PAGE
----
Australian Aboriginal painter and sculptor . He was the leader of the Gumatj clan of north-east Arnhem Land, Northern Territory, during a critical period of the history of the Yolngu-speaking peoples, and one of the leaders of the Yolngu people in their fight for land rights when tenure of their land was threatened by mining interests in the 1960s and 1970s. Like Mawalan Marika, he was one of the first artists to produce bark paintings for sale to the missionary Wilbur Chaseling in 1935, and he later contributed to Stuart Scougall’s collection for the Art Gallery of New South Wales, Sydney. With Marika and Narritjin Maymurru he helped to develop the episodic-narrative style of paintings characteristic of Yolngu art from the 1960s to the 1980s (e.g. Space Tracking Station, 1967; Adelaide, A. G. S. Australia). He was a prolific painter until the end of his life, and established a productive relationship with the Melbourne art dealer ...


Blair French

(b Sydney, May 14, 1957).

Australian photographer. Zahalka was awarded an MFA in 1994 and was recipient of the 2005 Leopold Godowsky, Jr. Color Photography Award at the Photographic Resource Center in Boston, MA. Since the 1980s her work has explored various forms of photographic portraiture, photomontage as well as manifesting a constant interest in the representation of place and its importance in the formation of individual and cultural identity. Zahalka has frequently referred to well-known historical photographs and representations in order to both draw on and question the cultural, gendered or institutional basis of their authority. Her work conveys an acute self-awareness of its own historical precedents. However it equally draws upon photography’s traditional association with visual veracity, exemplifying the complexity of photography as both aesthetic construction and medium of record.

The daughter of Czech and Austrian refugees, Zahalka’s early series, such as The Tourist as Theorist: (Theory Takes a Holiday) (1985), ...


Geoffrey R. Edwards

(b Berlin, March 31, 1928).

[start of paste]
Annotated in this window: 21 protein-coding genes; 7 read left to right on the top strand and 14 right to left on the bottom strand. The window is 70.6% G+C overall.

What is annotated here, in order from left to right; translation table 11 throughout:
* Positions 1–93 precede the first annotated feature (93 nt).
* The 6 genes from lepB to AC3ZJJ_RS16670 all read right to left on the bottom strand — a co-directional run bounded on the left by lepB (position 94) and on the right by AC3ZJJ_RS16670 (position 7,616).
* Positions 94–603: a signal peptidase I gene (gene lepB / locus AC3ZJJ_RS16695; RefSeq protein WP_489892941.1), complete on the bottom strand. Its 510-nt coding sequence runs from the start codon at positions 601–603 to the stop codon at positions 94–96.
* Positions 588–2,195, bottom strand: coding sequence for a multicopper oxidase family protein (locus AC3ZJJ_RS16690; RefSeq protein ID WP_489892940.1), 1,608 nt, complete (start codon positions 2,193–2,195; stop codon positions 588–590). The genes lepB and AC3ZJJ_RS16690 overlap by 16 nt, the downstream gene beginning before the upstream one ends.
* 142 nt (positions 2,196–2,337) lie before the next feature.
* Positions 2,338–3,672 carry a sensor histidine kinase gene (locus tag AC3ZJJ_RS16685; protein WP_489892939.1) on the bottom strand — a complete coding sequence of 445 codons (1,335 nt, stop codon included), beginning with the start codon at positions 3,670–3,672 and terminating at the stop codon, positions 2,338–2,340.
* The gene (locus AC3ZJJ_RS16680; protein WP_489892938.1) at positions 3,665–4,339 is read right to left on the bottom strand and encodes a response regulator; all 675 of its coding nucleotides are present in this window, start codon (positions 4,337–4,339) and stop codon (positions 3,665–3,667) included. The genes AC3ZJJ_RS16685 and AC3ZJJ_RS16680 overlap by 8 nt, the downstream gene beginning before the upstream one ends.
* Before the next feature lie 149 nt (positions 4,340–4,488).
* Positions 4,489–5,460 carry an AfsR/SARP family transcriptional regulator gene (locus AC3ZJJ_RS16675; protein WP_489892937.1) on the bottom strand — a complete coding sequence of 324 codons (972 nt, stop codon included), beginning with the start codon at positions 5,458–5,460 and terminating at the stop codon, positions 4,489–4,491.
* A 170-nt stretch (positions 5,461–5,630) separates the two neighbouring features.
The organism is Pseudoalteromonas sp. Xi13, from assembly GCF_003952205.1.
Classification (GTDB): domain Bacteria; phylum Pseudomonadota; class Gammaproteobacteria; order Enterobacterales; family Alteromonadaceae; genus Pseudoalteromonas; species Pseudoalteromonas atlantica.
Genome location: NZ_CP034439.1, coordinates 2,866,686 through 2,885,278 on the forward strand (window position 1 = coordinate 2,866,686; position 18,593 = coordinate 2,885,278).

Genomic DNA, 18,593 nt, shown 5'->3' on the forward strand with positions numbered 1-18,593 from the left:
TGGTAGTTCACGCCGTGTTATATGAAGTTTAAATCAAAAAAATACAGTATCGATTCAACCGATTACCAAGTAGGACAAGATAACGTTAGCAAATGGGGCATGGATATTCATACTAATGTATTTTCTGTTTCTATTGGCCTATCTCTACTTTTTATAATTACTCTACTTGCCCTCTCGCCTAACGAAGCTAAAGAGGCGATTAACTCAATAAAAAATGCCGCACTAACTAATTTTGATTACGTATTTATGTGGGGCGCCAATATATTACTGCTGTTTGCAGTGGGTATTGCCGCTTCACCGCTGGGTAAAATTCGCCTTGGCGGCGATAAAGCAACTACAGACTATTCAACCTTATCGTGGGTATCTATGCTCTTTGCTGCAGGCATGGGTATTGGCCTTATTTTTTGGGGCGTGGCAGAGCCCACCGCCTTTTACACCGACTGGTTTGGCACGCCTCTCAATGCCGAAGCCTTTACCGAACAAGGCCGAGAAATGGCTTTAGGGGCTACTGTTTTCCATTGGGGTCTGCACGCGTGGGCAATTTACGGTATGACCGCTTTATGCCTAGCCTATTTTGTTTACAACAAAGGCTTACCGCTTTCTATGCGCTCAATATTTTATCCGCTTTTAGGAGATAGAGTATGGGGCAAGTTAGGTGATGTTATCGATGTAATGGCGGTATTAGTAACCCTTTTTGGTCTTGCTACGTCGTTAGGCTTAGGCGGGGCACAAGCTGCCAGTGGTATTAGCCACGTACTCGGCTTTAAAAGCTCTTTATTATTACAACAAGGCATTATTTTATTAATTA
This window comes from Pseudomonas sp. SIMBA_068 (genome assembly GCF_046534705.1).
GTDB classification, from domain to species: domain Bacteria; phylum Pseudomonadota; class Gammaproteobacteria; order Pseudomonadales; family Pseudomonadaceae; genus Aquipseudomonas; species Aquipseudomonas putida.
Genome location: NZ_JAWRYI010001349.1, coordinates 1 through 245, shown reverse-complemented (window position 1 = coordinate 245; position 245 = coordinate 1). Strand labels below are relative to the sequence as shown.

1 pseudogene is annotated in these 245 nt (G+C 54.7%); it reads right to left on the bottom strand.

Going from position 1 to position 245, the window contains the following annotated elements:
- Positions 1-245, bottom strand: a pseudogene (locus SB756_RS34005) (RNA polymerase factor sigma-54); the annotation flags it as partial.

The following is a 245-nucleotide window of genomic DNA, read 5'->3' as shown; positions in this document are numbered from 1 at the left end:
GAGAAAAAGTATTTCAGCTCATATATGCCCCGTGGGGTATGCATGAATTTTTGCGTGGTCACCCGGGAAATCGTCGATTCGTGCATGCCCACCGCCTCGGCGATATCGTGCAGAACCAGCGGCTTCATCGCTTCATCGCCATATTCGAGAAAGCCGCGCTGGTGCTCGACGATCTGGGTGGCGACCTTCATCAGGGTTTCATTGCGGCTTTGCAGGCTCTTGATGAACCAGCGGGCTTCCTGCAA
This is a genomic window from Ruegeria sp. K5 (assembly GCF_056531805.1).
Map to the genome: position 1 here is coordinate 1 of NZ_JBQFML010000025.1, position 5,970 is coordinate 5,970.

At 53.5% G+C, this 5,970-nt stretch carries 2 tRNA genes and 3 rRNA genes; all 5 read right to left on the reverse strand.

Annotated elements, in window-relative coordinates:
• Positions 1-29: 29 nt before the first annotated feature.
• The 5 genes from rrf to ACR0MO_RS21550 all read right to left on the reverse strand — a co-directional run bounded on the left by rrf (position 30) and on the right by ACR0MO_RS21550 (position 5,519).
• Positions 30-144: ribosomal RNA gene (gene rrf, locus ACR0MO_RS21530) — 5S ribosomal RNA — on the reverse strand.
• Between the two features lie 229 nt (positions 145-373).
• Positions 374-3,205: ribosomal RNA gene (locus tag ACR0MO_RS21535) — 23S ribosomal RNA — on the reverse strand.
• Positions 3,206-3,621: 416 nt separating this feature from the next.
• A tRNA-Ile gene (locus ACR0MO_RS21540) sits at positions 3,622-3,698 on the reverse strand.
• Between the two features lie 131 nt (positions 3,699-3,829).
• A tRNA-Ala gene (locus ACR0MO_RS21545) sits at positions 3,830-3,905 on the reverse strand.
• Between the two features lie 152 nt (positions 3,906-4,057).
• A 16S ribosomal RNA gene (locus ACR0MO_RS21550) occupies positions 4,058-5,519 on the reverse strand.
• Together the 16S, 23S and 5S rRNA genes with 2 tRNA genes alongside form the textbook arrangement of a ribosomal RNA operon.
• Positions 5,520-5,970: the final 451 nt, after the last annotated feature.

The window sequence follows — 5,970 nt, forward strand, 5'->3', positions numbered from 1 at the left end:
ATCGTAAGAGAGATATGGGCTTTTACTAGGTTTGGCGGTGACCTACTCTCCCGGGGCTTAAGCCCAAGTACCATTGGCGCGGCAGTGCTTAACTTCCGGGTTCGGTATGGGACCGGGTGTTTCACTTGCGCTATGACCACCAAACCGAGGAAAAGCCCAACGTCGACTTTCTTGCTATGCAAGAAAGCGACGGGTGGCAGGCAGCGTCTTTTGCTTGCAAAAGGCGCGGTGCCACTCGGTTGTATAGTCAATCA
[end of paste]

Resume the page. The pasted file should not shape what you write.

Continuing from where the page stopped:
Australian glass artist of German birth. He studied design at the Master School of Arts and Crafts in Berlin and, after emigrating to Australia in 1952, studied painting, printmaking and glass at the Melbourne Institute of Technology. In 1974 he pursued further study at stained-glass workshops in Cologne, Germany, and in 1975 he studied with Patrick Reyntiens and Ludwig Schaffrath in England. In 1979 Zimmer embarked upon another period of research at the Staatliche Glasfachschule, Hadamar, Germany. Zimmer became aware of the expressive potential of contemporary stained glass while studying with William Gleeson at the Melbourne Institute of Technology. He applied his graphic and design skills to the medium of glass with such commitment and imagination that his heavily textured, expressionist panels soon became one of the most enduring influences on Australian glass artists. Zimmer produced hemispherical ‘lens’ panels by fusing layers of irregular fragments of glass. He also framed broad, boldly painted segments of glass in richly embossed lead channels, and used metallic lustre and stain-painting to decorate glass. These methods contribute to an unmistakable quality of sombre chiaroscuro which often serves to underscore the strain of passionate, socio-political narrative evident in much of Zimmer’s work. After some years as senior lecturer in glass studies at the Chisholm Institute of Technology in Melbourne, in ...